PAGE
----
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Pet Samatary, Part One: The Pet Sematary - Chapter 5

Part One: The Pet Sematary - Chapter 5

CHAPTER FIVE

By nine o'clock the movers were gone. Ellie and Gage, both exhausted, were sleeping in their new rooms, Gage in his crib, Ellie on a mattress on the floor surrounded by a foothill of boxes: her billions of Crayolas, whole, broken and blunted, her Sesame Street posters, her picture books, her clothes, and heaven knew what else. And of course Church was with her, also sleeping and growling rustily in the back of his throat. That just about seemed the closest the big tom could come to purring.

Rachel had prowled the house restlessly with Gage in her arms earlier, second-guessing the places where Louis had told the movers to leave things, getting them to rearrange, change, restack. Louis had not lost their check; it was still in his breast pocket, along with the five ten-dollar bills he had put aside for a tip. When the van was finally emptied, he handed both the check and the cash over, nodded at their thanks, signed the bill of receipt and stood on the porch, watching them head back to their big truck. He supposed they would probably lay over in Bangor and have a few beers to lay the dust. A couple of beers would go down well right now. That made him think of Jud Crandall again.

He and Rachel sat at the kitchen table, and he saw the circles under her eyes. ‘You,' he said, ‘go to bed.'

‘Doctor's orders?' she asked, smiling a little.

‘Yeah.'

‘Okay,' she said, standing. ‘I'm beat. And Gage is apt to be up in the night. You coming?'

He hesitated. ‘I don't think so, just yet. That old fella across the street—'

‘Road. You call it a road, out in the country. Or if you're Judson Crandall, I guess you call it a rud.'

‘Okay, across the rud. He invited me over for a beer. I think I'm going to take him up on it. I'm tired, but I'm too jived-up to sleep.'

Rachel smiled. ‘You'll end up getting Norma Crandall to tell you where it hurts and what kind of mattress she sleeps on.'

Louis laughed, thinking how funny – funny and scary – it was, the way wives could read their husbands' minds after a while.

‘He was here when we needed him,' he said. ‘I can do him a favor, I guess.'

‘Barter system?'

He shrugged, unwilling and unsure how to tell her that he had taken a liking to Crandall on short notice. ‘How's his wife?'

‘Very sweet,' Rachel said. ‘Gage sat on her lap. I was surprised, because he's had a hard day and you know he doesn't take very well to new people on short notice under the best of circumstances. And she had a dolly she let Eileen play with.'

‘How bad would you say her arthritis is?'

‘Quite bad.'

‘In a wheel chair?'

‘No … but she walks very slowly, and her fingers …' Rachel held her own slim fingers up and hooked them into claws to demonstrate. Louis nodded. ‘Anyway, don't be late, Lou. I get the creeps in strange houses.'

‘It won't be strange for long,' Louis said, and kissed her.


Part One: The Pet Sematary - Chapter 5

CHAPTER FIVE

By nine o'clock the movers were gone. Ellie and Gage, both exhausted, were sleeping in their new rooms, Gage in his crib, Ellie on a mattress on the floor surrounded by a foothill of boxes: her billions of Crayolas, whole, broken and blunted, her Sesame Street posters, her picture books, her clothes, and heaven knew what else. And of course Church was with her, also sleeping and growling rustily in the back of his throat. That just about seemed the closest the big tom could come to purring.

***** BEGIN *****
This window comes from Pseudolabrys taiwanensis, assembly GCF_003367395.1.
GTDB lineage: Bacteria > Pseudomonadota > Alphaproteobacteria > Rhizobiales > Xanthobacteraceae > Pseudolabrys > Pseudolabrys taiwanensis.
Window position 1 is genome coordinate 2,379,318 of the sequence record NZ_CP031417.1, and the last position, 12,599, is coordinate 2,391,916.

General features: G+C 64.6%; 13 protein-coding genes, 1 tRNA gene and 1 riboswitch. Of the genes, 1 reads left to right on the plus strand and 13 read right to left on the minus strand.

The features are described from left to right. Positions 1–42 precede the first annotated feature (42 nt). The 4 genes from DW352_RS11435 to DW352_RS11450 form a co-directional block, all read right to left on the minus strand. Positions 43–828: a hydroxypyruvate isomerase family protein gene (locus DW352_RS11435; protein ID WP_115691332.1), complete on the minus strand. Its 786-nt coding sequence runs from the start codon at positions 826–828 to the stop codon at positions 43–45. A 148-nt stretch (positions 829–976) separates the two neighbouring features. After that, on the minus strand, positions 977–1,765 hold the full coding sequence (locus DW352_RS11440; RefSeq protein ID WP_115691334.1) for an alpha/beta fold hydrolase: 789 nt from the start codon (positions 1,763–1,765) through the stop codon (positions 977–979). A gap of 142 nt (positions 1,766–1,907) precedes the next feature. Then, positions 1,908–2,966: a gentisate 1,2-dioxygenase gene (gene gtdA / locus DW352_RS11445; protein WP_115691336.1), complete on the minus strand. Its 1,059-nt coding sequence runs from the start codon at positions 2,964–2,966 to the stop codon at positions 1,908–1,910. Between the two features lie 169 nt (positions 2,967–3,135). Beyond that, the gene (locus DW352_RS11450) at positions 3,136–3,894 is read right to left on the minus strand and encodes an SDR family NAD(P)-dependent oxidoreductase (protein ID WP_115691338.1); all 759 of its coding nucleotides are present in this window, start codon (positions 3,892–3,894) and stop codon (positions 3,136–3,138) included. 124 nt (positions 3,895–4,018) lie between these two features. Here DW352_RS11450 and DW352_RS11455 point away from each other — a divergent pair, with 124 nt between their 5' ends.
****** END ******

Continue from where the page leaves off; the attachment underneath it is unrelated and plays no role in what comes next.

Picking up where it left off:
Rachel had prowled the house restlessly with Gage in her arms earlier, second-guessing the places where Louis had told the movers to leave things, getting them to rearrange, change, restack. Louis had not lost their check; it was still in his breast pocket, along with the five ten-dollar bills he had put aside for a tip. When the van was finally emptied, he handed both the check and the cash over, nodded at their thanks, signed the bill of receipt and stood on the porch, watching them head back to their big truck. He supposed they would probably lay over in Bangor and have a few beers to lay the dust. A couple of beers would go down well right now. That made him think of Jud Crandall again.

He and Rachel sat at the kitchen table, and he saw the circles under her eyes. ‘You,' he said, ‘go to bed.'

‘Doctor's orders?' she asked, smiling a little.

‘Yeah.'

‘Okay,' she said, standing. ‘I'm beat. And Gage is apt to be up in the night. You coming?'

He hesitated. ‘I don't think so, just yet. That old fella across the street—'

‘Road. You call it a road, out in the country. Or if you're Judson Crandall, I guess you call it a rud.'

‘Okay, across the rud. He invited me over for a beer. I think I'm going to take him up on it. I'm tired, but I'm too jived-up to sleep.'

Rachel smiled. ‘You'll end up getting Norma Crandall to tell you where it hurts and what kind of mattress she sleeps on.'

Louis laughed, thinking how funny – funny and scary – it was, the way wives could read their husbands' minds after a while.

‘He was here when we needed him,' he said. ‘I can do him a favor, I guess.'

‘Barter system?'

He shrugged, unwilling and unsure how to tell her that he had taken a liking to Crandall on short notice. ‘How's his wife?'

‘Very sweet,' Rachel said. ‘Gage sat on her lap. I was surprised, because he's had a hard day and you know he doesn't take very well to new people on short notice under the best of circumstances. And she had a dolly she let Eileen play with.'

‘How bad would you say her arthritis is?'

‘Quite bad.'

‘In a wheel chair?'

‘No … but she walks very slowly, and her fingers …' Rachel held her own slim fingers up and hooked them into claws to demonstrate. Louis nodded. ‘Anyway, don't be late, Lou. I get the creeps in strange houses.'

‘It won't be strange for long,' Louis said, and kissed her.